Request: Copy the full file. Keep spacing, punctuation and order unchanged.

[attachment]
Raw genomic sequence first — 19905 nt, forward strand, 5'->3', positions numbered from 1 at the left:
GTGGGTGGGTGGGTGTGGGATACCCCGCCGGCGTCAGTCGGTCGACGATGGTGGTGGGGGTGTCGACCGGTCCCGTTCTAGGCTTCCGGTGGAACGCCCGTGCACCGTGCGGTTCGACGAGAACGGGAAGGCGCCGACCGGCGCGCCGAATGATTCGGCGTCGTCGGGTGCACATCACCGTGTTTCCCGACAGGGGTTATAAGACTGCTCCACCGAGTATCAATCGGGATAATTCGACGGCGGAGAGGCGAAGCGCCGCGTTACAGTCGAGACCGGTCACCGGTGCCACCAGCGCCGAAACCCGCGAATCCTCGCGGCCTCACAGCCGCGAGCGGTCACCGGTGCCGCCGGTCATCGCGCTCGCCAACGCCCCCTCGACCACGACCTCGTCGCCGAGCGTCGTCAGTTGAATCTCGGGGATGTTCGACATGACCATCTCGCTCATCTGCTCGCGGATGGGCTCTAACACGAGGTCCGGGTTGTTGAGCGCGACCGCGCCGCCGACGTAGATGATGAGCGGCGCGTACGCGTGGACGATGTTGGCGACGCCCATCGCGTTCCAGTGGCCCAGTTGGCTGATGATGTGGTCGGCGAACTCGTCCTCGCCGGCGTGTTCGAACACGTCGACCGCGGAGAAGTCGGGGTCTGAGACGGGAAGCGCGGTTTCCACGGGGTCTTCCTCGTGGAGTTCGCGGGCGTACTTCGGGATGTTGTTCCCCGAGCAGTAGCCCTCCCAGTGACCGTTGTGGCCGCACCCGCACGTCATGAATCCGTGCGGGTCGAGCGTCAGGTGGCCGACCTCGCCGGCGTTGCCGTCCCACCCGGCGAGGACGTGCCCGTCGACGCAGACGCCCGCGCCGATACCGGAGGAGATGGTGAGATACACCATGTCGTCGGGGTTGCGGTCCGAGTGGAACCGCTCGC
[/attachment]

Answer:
Raw genomic sequence first — 19905 nt, forward strand, 5'->3', positions numbered from 1 at the left:
GTGGGTGGGTGGGTGTGGGATACCCCGCCGGCGTCAGTCGGTCGACGATGGTGGTGGGGGTGTCGACCGGTCCCGTTCTAGGCTTCCGGTGGAACGCCCGTGCACCGTGCGGTTCGACGAGAACGGGAAGGCGCCGACCGGCGCGCCGAATGATTCGGCGTCGTCGGGTGCACATCACCGTGTTTCCCGACAGGGGTTATAAGACTGCTCCACCGAGTATCAATCGGGATAATTCGACGGCGGAGAGGCGAAGCGCCGCGTTACAGTCGAGACCGGTCACCGGTGCCACCAGCGCCGAAACCCGCGAATCCTCGCGGCCTCACAGCCGCGAGCGGTCACCGGTGCCGCCGGTCATCGCGCTCGCCAACGCCCCCTCGACCACGACCTCGTCGCCGAGCGTCGTCAGTTGAATCTCGGGGATGTTCGACATGACCATCTCGCTCATCTGCTCGCGGATGGGCTCTAACACGAGGTCCGGGTTGTTGAGCGCGACCGCGCCGCCGACGTAGATGATGAGCGGCGCGTACGCGTGGACGATGTTGGCGACGCCCATCGCGTTCCAGTGGCCCAGTTGGCTGATGATGTGGTCGGCGAACTCGTCCTCGCCGGCGTGTTCGAACACGTCGACCGCGGAGAAGTCGGGGTCTGAGACGGGAAGCGCGGTTTCCACGGGGTCTTCCTCGTGGAGTTCGCGGGCGTACTTCGGGATGTTGTTCCCCGAGCAGTAGCCCTCCCAGTGACCGTTGTGGCCGCACCCGCACGTCATGAATCCGTGCGGGTCGAGCGTCAGGTGGCCGACCTCGCCGGCGTTGCCGTCCCACCCGGCGAGGACGTGCCCGTCGACGCAGACGCCCGCGCCGATACCGGAGGAGATGGTGAGATACACCATGTCGTCGGGGTTGCGGTCCGAGTGGAACCGCTCGC